Published November 30 2012
City suing Fort Noks owner for parking lot not meeting city standards
The civil lawsuit was filed late Thursday in Cass County District Court against 52 Broadway LLC, the business entity of Fort Noks Bar of Gold owner Rick Engen.
For years, city officials have pushed for Engen to develop his 12,544-square-foot lot north of the bar. The gravel lot has been vacant since after an April 30, 2000, fire destroyed three buildings on the property.
Fargo Planning Director Jim Gilmour said city planners want Engen to develop the lot or sell it to someone else, adding that the city has received complaints about the lot’s appearance.
“We’d really like to see a project there, and in the interim, if he’s going to use it, he needs to comply with the law like everyone else has to,” Gilmour said Friday.
Engen bought a portion of the lot from the city’s Housing and Redevelopment Authority. As part of the deed transfer in March 2004, Engen agreed to a restrictive covenant that, “The use of the property shall be consistent with the DMU (Downtown Mixed Use) of Fargo, the Land Development Code and the Renaissance Zone Development Plan,” the lawsuit states.
The lawsuit claims Engen’s unlit, unfenced, gravel parking lot violates the covenant. The city is asking the court to require Engen to bring the property up to city standards and to award the city costs and disbursements.
Engen said Friday that he had a Renaissance Zone project approved for the property, but “the economy took a pullback.”
The project, which was approved by the Renaissance Zone Authority in 2002, called for a three-story building with commercial and office space on the upper two floors and retail on the main floor.
Engen said a problem with the property is that the city didn’t engineer the fill after the burned buildings were demolished. As a result, he said he’s had to haul in dozens of truckloads of dirt over the years to keep the settling lot level.
He said he doesn’t want to have to dig up the lot, put in engineered fill and pave over it just to have to tear it up again when the lot is eventually developed.
“I’m the only owner of the property, so it’s just my resources funding this,” he said.
Gilmour didn’t dispute that the fill may not have been engineered.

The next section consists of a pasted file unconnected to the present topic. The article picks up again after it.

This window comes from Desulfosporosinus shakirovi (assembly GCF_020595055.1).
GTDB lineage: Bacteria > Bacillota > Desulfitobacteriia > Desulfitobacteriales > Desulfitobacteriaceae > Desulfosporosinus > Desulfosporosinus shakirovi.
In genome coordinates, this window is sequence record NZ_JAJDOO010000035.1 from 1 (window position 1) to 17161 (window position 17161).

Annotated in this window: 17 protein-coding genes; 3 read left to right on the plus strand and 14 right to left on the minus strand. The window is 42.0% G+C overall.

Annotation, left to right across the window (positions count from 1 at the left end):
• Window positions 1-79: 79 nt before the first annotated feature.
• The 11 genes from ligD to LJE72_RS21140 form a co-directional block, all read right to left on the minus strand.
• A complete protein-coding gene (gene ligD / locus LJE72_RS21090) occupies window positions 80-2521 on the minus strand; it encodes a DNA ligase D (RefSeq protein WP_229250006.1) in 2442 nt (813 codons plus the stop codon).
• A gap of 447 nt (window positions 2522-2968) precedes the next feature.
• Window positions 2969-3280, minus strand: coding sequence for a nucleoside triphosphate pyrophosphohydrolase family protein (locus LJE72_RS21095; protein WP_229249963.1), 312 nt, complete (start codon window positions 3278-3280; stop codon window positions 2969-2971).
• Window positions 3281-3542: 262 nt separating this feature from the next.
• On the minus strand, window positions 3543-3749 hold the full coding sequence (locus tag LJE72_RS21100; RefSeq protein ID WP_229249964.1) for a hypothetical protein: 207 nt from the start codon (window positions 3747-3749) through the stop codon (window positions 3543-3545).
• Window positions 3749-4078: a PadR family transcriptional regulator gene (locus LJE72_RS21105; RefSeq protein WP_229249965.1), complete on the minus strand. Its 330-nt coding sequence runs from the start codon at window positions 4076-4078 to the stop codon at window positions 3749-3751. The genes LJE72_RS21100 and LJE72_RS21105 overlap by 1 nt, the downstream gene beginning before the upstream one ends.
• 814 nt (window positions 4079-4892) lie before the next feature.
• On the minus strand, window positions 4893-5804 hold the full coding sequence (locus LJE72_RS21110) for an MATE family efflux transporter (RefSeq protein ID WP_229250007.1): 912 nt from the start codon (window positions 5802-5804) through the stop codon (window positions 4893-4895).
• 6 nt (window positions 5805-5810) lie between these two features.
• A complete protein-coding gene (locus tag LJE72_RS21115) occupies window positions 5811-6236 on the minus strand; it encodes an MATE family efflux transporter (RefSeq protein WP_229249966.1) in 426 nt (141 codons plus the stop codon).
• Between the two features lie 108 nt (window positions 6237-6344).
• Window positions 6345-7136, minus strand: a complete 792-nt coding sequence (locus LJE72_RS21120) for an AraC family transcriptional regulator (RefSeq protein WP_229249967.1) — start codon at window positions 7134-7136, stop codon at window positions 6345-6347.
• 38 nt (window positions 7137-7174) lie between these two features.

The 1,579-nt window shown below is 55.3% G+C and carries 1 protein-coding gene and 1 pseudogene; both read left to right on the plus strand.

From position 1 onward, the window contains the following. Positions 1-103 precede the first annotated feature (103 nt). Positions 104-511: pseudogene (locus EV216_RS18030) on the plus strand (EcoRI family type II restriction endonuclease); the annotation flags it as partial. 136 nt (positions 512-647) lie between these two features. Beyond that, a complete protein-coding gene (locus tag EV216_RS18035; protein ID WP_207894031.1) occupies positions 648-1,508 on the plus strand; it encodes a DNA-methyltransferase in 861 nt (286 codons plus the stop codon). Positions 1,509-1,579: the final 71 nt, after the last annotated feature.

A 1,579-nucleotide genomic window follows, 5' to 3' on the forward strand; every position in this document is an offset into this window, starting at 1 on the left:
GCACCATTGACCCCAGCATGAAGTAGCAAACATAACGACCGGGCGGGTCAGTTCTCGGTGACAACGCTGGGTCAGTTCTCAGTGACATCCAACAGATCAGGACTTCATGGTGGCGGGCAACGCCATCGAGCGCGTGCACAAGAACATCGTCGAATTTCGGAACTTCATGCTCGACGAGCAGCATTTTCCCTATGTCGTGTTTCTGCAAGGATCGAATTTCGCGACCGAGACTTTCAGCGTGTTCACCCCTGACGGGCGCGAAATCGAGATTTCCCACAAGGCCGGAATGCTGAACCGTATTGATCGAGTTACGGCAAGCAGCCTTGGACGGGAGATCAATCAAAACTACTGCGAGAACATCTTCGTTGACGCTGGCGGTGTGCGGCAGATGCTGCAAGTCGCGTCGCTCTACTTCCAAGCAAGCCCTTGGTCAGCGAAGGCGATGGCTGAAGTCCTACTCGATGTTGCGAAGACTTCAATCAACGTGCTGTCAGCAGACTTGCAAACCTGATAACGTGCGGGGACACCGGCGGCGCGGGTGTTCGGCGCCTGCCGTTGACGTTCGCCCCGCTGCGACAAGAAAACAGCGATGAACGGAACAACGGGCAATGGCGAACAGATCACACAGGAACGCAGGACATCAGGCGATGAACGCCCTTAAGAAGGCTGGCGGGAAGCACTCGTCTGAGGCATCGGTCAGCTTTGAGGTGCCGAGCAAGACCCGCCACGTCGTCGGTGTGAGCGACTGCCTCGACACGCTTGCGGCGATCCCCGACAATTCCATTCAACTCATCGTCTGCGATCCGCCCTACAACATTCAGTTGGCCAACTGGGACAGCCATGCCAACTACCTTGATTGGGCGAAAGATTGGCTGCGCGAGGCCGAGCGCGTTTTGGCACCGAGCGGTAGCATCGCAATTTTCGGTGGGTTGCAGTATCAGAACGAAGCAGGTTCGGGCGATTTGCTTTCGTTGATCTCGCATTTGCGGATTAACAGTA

“But unless you know the end use, you don’t know what kind of fill to put in. And so we would prefer to put a building there and prefer to see it excavated,” he said.
The lawsuit claims Engen “has refused to take any action,” despite the city sending him letters in June, July and August 2011 demanding that he bring the lot up to code and requesting that he “cease the operation of the parking lot in its non-conforming manner.”
Engen was served with the summons and complaint on Feb. 2. Since then, his attorney has been working with Ron McLean, an outside attorney hired by the city, to try to resolve the matter, said Fargo City Attorney Erik Johnson.
Johnson said he isn’t sure what triggered the lawsuit’s filing on Thursday. McLean couldn’t be reached for comment.
Engen referred questions about his response to the lawsuit to his attorney, who was out of the office Friday.
Engen said he uses about half of the parking spaces for his business and tenants in the 101-year-old Fargo National Bank building that houses Fort Noks. He said he leases the rest of the spaces to downtown business people.
Engen has served on the Parking Commission since 2002. When he was reappointed in November 2010, City Commissioner Brad Wimmer cast the lone dissenting vote, saying he had concerns about Engen serving on the Parking Commission while negotiations were taking place regarding the parking lot.
City Commissioner Mike Williams, who serves on the Parking Commission with Engen, said Engen would recuse himself from voting when the topic came up, according to the minutes of the Nov. 1, 2010, meeting.
Engen’s term on the Parking Commission expires June 30.
Readers can reach Forum reporter Mike Nowatzki at (701) 241-5528